Print designers and the web

I often find myself working along side traditional marketing agencies when developing websites. However, today is the first time that I have seen a client’s website suffer because of it.

I like to think Headscape are a talented bunch. Certainly based on the feedback from our clients we do a reasonable job. However, for the first time ever we have come across a client who we seem incapable of pleasing.

Currently we are working on a project where we have produced three separate designs for the client. We have gone through endless iterations and have really tried to take onboard their comments. I can honestly say that the design work we have produced for them is some of the best we have done. However, despite all of that we have failed. We have failed to find something the client likes.

Although we still have a good working relationship with the client, they have decided to get their marketing agency to do the design work for the site. Today I got my first look at what they have produced and frankly, my heart sank.

Print designers failings

Okay, we all know that design is subjective. Just because I visually don’t like the design a lot, doesn’t mean it is actually bad. However, it does suffer from some of the classic problems associated with a print agency producing screen based design. Here are a few of the issues I have spotted:

Resolution

One of the most common mistakes made by print agencies working on web design is that they take no account of screen resolution. The design proposed by this agency would involve sideward scrolling at 800 by 600. Not a problem you face with a nice printed brochure!

Colour palette

Colours that work well in print just don’t always work on screen. Reading online is bad enough anyway without choosing colours that buzz or just break up at low resolutions.

Accessibility

Accessibility isn’t something that is often considered in print material but is vitally important on the web. Forms without submit buttons, designs that can only be built with JavaScript and form fields that don’t look like form fields are just a few of the mistakes often made by print designers.

Technological constraints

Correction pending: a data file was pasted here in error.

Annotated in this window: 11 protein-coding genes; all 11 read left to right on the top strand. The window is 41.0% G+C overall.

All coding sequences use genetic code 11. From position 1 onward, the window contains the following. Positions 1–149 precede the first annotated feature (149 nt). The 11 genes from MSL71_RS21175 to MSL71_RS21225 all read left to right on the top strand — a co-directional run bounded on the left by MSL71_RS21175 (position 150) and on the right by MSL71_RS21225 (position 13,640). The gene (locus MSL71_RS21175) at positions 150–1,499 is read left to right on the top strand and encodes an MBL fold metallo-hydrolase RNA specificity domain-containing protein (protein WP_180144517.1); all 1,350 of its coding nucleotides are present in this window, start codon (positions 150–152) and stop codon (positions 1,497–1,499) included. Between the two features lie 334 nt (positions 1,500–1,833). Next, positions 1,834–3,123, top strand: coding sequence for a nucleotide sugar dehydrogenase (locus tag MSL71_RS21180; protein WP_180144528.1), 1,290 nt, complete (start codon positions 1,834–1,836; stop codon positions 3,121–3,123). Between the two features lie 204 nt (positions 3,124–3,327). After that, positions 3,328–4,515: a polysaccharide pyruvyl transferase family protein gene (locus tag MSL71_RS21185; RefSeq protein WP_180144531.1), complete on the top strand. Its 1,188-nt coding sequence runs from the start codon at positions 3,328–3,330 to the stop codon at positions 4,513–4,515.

Print designers just don’t have a grasp of the technological constraints on the web. The limited number of fonts, the layout restrictions of content management systems, the quirks of different browsers (in rendering HTML & CSS), the list could go on. Understanding your medium is vital to creating a successful design.

Usability

Probably the biggest failing of print designers who work on websites is their failure to understand how users interact with websites. Print designers often just try and replicate a brochure online. They don’t take into account that users don’t like to read big blocks of text, or hate to scroll. They don’t grasp that web users skim read pages trying to quickly find key content. The result is that you see designs that use multiple columns of text with little to break it up into blocks.

For me using columns of text, such as you would find in a printed publication, is the ultimate print designer’s failing. Not only is it hard to scan but also involves constant scrolling up and down the page.

Our failings

I would love to be able to post the design here and allow you to compare it to the ones we produced but that would be unfair on the client. The problem is that the client is more used to offline printed material than the web and so they are heavily influenced by what the print agency produces. That’s not the clients fault, that is a failing on our part to educate the client about the realities of web design.

So what about you? Have you come across similar problems? Are their other common mistakes I have missed? Add your comments.

  • Adam H

    This is definitly one of the most difficult situaions to be faced with. I actually work with both print and web and I seem to go in phases. A month of print designs and then two of the web.
    Although I feel that design (graphic, web, multimedia) is one of the most rewarding and powerful careers to be inolved in I have also realized that it is one of the most difficult industries because of some of the intangible values that clients just dont see many times.
    I have found that a successful designer can work in just about any industry in the world. All types of businesses and organizations need some form of design, butmany just dont see the value.